Its a very good idea to leave them on, from my experience after 8+ hours of being on SS amps start sounding there best. Let's face it not many can plan there listening session's 8 hours in advance. Compound that by the potential damage from cold/hot cycles and it only makes sense to leave them on.
Depends a lot on the design of the amp. With some I would do it, but no way I would leave older klass A monsters on all the time. The power bill would simply be a killer.. Even non klass A amps that dont get that warm can draw a lot of power in iddle mode. So my advice would be to check how much they use - and judge if you think its worth it..
I would like to "third" the recommendation to leave your solid state gear on all the time. Two of my components are by Simaudio and that is their recommendation for all their products. A Sim dealer once told me that my I-5 integrated would need 300 hours (!) on to reach its best performance and some audiophile friends have reported improving sound well beyond the 100 hour mark.
Generally speaking, it's not heat per se that hurts components, but rather the hot/cold cycles that occur when they are turned on and off. Everything expands or contracts in response to heat or cold, and the repeated expansion/contraction that occurs when components are turned on and off wears down components over time.
Thus, not only do components sound better when left on 24/7, they are much less likely to break (it's counterintuitive, but true).
Turn it off. They do make some heat, and heat is ultimately the enemy of longevity. Tubes take a long time to settle in, so keeping them on makes some sense; for SS, just turn it on a few minutes before you start listening.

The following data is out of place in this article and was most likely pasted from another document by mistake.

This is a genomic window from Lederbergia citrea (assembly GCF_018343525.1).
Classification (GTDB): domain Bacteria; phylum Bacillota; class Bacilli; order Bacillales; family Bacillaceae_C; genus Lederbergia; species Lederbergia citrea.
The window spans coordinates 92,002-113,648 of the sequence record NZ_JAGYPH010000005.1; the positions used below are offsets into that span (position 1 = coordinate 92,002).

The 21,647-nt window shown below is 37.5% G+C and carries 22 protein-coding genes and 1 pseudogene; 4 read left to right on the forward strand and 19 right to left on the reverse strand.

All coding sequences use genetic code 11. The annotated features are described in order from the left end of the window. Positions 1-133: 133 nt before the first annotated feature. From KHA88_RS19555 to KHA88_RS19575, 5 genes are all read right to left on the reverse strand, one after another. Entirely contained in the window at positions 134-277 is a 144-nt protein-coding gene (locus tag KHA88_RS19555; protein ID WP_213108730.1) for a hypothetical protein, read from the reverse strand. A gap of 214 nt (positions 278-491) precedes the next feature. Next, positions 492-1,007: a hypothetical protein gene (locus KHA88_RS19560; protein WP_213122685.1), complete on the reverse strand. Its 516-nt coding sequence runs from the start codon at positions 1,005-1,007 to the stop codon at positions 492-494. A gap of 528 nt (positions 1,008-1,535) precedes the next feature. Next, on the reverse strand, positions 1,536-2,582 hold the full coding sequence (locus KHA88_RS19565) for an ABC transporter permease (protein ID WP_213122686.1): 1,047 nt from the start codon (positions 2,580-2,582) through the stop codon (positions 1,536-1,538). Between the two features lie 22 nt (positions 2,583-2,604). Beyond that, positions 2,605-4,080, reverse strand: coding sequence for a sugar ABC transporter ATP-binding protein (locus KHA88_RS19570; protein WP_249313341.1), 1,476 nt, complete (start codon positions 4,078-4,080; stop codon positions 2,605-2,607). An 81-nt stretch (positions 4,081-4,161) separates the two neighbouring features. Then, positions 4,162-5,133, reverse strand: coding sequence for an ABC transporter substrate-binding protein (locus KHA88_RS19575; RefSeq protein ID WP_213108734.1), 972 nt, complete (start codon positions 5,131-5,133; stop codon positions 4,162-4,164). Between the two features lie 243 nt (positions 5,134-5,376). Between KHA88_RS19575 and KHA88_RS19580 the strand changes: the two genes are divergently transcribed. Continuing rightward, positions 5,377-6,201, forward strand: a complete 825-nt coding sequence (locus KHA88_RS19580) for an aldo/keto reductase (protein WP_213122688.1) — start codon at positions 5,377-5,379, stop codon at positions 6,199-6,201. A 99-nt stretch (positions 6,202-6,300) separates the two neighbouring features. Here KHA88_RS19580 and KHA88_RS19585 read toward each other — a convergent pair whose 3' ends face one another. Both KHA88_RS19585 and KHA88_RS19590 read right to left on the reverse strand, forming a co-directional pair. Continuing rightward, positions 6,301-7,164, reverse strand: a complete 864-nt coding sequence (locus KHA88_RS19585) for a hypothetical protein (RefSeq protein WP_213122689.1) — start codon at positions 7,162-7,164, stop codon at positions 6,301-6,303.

Also, daytime is generally peak electricity demand, so you are contributing in your own small way to both global warming and our dependence on Middle Eastern oil. Some things are more important than audio.
I couldn't disagree more with Pabelson turning the component on and off will wear it out faster then by leaving it on due to the hot/cold cycles I mentioned(as did Raquel).
It is true that the earths temperture is rising at a faster rate in the last 10 years than ever before which is concering. Apparently we are almost as hot as the 1500's. Obviously there were no cars or internal combustion then. Apparently the cows were very, very gassy back then.
Barring Global warming and "gassy cows" It is great to leave SS on all the time. I leave my Cd player and did leave my SS amp 24/7 and they do sound better. I can't believe that something that simple makes a difference, but it does. I use tubes now so that idea is out, but the CD player stays on just the same.
Maybe a more honest answer is that neither the heat from leaving it on all the time nor the effects of cycling it on and off are likely to have a significant effect on the longevity of SS gear. As to its impact on sound quality, speculate away.
To Tireguy: You confuse cycles and trends (and ignore the bulk of inconvenient evidence). But your attitude doesn't surprise me.
I too am forced to respectfully disagree with Pabelson. Turning an SS amp on and off daily is -the- action that shortens its life more than anything else (given the presence of adequate ventilation, of course).